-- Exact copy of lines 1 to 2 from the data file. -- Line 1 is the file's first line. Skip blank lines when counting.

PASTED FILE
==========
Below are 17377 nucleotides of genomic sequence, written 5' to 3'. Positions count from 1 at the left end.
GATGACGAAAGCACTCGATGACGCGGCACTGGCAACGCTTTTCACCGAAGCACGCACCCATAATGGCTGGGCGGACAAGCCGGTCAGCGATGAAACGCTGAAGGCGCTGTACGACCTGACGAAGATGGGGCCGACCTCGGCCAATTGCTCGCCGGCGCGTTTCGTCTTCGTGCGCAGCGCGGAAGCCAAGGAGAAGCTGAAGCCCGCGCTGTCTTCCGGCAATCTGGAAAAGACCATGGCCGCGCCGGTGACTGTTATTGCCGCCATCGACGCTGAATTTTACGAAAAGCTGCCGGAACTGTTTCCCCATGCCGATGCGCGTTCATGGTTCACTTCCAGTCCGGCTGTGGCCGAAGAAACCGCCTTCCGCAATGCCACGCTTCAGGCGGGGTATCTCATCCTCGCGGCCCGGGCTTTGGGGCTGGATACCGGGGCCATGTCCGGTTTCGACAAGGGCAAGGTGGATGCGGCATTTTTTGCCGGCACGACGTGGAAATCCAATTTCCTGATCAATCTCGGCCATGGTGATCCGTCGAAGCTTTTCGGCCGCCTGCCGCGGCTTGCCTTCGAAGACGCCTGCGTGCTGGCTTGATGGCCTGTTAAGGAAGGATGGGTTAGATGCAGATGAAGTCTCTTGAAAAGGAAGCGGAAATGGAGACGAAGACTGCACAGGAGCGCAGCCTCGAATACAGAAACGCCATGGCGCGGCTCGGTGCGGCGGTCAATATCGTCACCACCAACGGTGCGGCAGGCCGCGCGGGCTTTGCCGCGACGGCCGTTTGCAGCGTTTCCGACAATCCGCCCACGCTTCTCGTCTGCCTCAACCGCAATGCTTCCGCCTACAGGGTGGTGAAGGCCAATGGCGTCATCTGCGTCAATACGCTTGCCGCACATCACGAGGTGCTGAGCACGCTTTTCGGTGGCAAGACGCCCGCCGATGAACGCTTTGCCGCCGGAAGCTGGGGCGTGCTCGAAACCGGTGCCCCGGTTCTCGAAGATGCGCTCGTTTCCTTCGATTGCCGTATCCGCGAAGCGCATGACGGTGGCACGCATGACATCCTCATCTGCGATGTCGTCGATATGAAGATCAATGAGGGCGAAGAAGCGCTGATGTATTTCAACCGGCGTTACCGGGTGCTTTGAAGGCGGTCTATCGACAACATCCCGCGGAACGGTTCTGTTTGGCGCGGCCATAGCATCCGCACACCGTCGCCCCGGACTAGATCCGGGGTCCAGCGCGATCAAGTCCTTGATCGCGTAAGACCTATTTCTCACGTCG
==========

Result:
Below are 17377 nucleotides of genomic sequence, written 5' to 3'. Positions count from 1 at the left end.
GATGACGAAAGCACTCGATGACGCGGCACTGGCAACGCTTTTCACCGAAGCACGCACCCATAATGGCTGGGCGGACAAGCCGGTCAGCGATGAAACGCTGAAGGCGCTGTACGACCTGACGAAGATGGGGCCGACCTCGGCCAATTGCTCGCCGGCGCGTTTCGTCTTCGTGCGCAGCGCGGAAGCCAAGGAGAAGCTGAAGCCCGCGCTGTCTTCCGGCAATCTGGAAAAGACCATGGCCGCGCCGGTGACTGTTATTGCCGCCATCGACGCTGAATTTTACGAAAAGCTGCCGGAACTGTTTCCCCATGCCGATGCGCGTTCATGGTTCACTTCCAGTCCGGCTGTGGCCGAAGAAACCGCCTTCCGCAATGCCACGCTTCAGGCGGGGTATCTCATCCTCGCGGCCCGGGCTTTGGGGCTGGATACCGGGGCCATGTCCGGTTTCGACAAGGGCAAGGTGGATGCGGCATTTTTTGCCGGCACGACGTGGAAATCCAATTTCCTGATCAATCTCGGCCATGGTGATCCGTCGAAGCTTTTCGGCCGCCTGCCGCGGCTTGCCTTCGAAGACGCCTGCGTGCTGGCTTGATGGCCTGTTAAGGAAGGATGGGTTAGATGCAGATGAAGTCTCTTGAAAAGGAAGCGGAAATGGAGACGAAGACTGCACAGGAGCGCAGCCTCGAATACAGAAACGCCATGGCGCGGCTCGGTGCGGCGGTCAATATCGTCACCACCAACGGTGCGGCAGGCCGCGCGGGCTTTGCCGCGACGGCCGTTTGCAGCGTTTCCGACAATCCGCCCACGCTTCTCGTCTGCCTCAACCGCAATGCTTCCGCCTACAGGGTGGTGAAGGCCAATGGCGTCATCTGCGTCAATACGCTTGCCGCACATCACGAGGTGCTGAGCACGCTTTTCGGTGGCAAGACGCCCGCCGATGAACGCTTTGCCGCCGGAAGCTGGGGCGTGCTCGAAACCGGTGCCCCGGTTCTCGAAGATGCGCTCGTTTCCTTCGATTGCCGTATCCGCGAAGCGCATGACGGTGGCACGCATGACATCCTCATCTGCGATGTCGTCGATATGAAGATCAATGAGGGCGAAGAAGCGCTGATGTATTTCAACCGGCGTTACCGGGTGCTTTGAAGGCGGTCTATCGACAACATCCCGCGGAACGGTTCTGTTTGGCGCGGCCATAGCATCCGCACACCGTCGCCCCGGACTAGATCCGGGGTCCAGCGCGATCAAGTCCTTGATCGCGTAAGACCTATTTCTCACGTCG